March 30, 2006


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Reviews by Jeff Rapsis and Irene Lambombarde

A different kind of Carmina
Review: Nash wasn’t on the podium for last weekend’s Nashua Symphony performance of Carmina Burana, which was led instead by associate conductor Richard A.A. Larraga.

The performance, in the auditorium of Nashua High School North, went far beyond the typical presentation of the familiar medieval-themed oratorio.

Rather than just sing the music, the Nashua Symphony Choral Society created a semi-staged version of the piece, with various episodes acted out in rudimentary fashion, limited choreography, and even a few props. The action took place on a simple open stage, backed only by large towering pillars that reflected a roster of shifting colored lights.

It’s quite a chance for a local classical music group to take, and for the most part the Nashua Symphony Choral Society singers pulled it off. Purists will complain that Carmina Burana loses much of its power when staging is applied to it (the dance music is idealized, and not meant to accompany actual dancing), and that’s a valid point.

And true, some of the staging was uneven, and at times the music did get lost in all the stage action. The stripped-down orchestration for two pianos and four percussionists, however, proved very effective—at full blast, the ensemble sounded a little like Danny Elfman’s score for Pee-Wee’s Big Adventure, and that’s not a bad thing.

Overall, the effort lent a great deal of fresh interest to this warhorse. It was actually fun to watch it unfold and see what would happen next. If more classical groups tried this kind of creative approach, audiences would certainly be more willing to get into the habit.

Speaking of which: the concert will be repeated on Saturday, April 8 at 8 p.m. at the Stockbridge Theater at Pinkerton Academy in Derry. It’s a chance to hear (and see) the performance in a much better location; among the problems of the Nashua High School North auditorium are really dead acoustics and a persistent clicking sound apparently part of the fire alarm system that cannot be silenced.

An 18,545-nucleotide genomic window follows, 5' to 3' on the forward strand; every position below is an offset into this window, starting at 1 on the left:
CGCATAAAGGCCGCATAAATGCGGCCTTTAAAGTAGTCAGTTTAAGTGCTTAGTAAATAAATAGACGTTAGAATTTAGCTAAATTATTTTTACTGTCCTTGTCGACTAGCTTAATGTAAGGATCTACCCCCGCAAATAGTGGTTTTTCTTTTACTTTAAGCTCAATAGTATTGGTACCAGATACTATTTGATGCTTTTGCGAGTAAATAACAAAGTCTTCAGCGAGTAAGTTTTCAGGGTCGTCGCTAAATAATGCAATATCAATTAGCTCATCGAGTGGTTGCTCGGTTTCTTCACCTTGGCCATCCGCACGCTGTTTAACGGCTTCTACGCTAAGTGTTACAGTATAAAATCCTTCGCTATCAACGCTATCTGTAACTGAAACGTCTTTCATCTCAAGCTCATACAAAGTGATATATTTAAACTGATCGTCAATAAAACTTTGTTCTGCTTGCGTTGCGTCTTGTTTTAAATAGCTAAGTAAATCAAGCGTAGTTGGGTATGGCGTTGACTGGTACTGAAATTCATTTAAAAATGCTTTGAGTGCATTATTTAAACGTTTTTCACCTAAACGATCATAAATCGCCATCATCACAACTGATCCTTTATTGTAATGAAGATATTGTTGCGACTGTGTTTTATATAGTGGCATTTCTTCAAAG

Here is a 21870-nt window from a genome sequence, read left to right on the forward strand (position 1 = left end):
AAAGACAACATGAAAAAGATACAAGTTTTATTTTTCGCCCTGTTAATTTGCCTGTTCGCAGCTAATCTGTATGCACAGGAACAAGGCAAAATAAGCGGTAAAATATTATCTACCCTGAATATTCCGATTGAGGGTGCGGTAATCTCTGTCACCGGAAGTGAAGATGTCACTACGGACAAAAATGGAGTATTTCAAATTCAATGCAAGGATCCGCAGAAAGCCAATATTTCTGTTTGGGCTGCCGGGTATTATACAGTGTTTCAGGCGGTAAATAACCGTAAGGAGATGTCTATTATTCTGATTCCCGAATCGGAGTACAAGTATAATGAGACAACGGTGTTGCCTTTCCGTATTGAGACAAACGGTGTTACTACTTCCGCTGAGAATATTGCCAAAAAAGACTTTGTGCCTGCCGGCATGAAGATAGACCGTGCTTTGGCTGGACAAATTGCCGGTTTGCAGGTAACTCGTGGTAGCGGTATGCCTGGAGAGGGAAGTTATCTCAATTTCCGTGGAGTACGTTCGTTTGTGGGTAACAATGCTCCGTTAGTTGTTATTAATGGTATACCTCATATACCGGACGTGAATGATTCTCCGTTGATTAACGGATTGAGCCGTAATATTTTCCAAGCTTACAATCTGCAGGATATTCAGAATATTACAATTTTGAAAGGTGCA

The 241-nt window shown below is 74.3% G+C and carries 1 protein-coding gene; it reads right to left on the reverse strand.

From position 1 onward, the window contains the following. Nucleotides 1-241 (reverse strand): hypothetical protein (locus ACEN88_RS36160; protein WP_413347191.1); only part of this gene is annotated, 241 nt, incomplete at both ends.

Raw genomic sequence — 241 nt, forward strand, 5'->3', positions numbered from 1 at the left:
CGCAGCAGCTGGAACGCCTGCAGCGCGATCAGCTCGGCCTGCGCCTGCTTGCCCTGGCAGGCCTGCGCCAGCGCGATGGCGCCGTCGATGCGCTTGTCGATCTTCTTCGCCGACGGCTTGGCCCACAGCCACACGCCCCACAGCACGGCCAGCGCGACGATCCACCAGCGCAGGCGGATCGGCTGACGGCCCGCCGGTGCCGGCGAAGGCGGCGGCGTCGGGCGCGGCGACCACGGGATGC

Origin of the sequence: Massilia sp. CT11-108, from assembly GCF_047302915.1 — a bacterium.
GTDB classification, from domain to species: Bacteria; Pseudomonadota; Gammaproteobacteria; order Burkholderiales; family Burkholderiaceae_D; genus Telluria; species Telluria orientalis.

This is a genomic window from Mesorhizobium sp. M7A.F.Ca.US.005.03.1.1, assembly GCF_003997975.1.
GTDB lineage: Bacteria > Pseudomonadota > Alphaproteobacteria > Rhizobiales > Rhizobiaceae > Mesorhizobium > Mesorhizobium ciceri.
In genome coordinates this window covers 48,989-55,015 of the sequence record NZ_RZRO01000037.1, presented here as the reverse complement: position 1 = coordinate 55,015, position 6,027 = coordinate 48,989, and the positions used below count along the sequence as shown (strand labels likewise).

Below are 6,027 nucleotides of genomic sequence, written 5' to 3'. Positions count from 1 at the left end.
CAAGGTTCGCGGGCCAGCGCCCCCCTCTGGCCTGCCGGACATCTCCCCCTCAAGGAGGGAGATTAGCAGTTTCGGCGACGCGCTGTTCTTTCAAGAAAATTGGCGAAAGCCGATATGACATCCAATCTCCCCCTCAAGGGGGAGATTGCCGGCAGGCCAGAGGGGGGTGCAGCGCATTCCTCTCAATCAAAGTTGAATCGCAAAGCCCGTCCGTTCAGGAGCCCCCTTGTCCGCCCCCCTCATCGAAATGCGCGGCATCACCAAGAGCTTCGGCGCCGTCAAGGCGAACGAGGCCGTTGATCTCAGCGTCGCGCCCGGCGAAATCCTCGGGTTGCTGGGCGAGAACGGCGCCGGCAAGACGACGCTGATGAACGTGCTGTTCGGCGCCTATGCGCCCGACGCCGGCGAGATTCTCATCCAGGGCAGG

Despite the comfy seats, it’s an awful venue for concert music and the Nashua Symphony would be better off to schedule performances in the city’s public works garage than to use this space again.

The Derry concert will also give the singers a chance to brush up their command of the opening work, a group of choral settings by British composer Ralph Vaughn Williams.

Perhaps it was because they couldn’t hear each other in the dead acoustics, but last Saturday’s performance was way below this group’s usual performance level. Entrances and cut-offs were sloppy, dynamics were dull, singing was tentative, and some passages were noticeably out of tune.

In fact, the performance was so sub-standard, it came close to spoiling the mood for the startling Carmina Burana that followed. If the group can’t polish the Vaughn Williams in the next couple of weeks, they’d be better off just leaving it out of the Derry concert program.

— Jeff Rapsis

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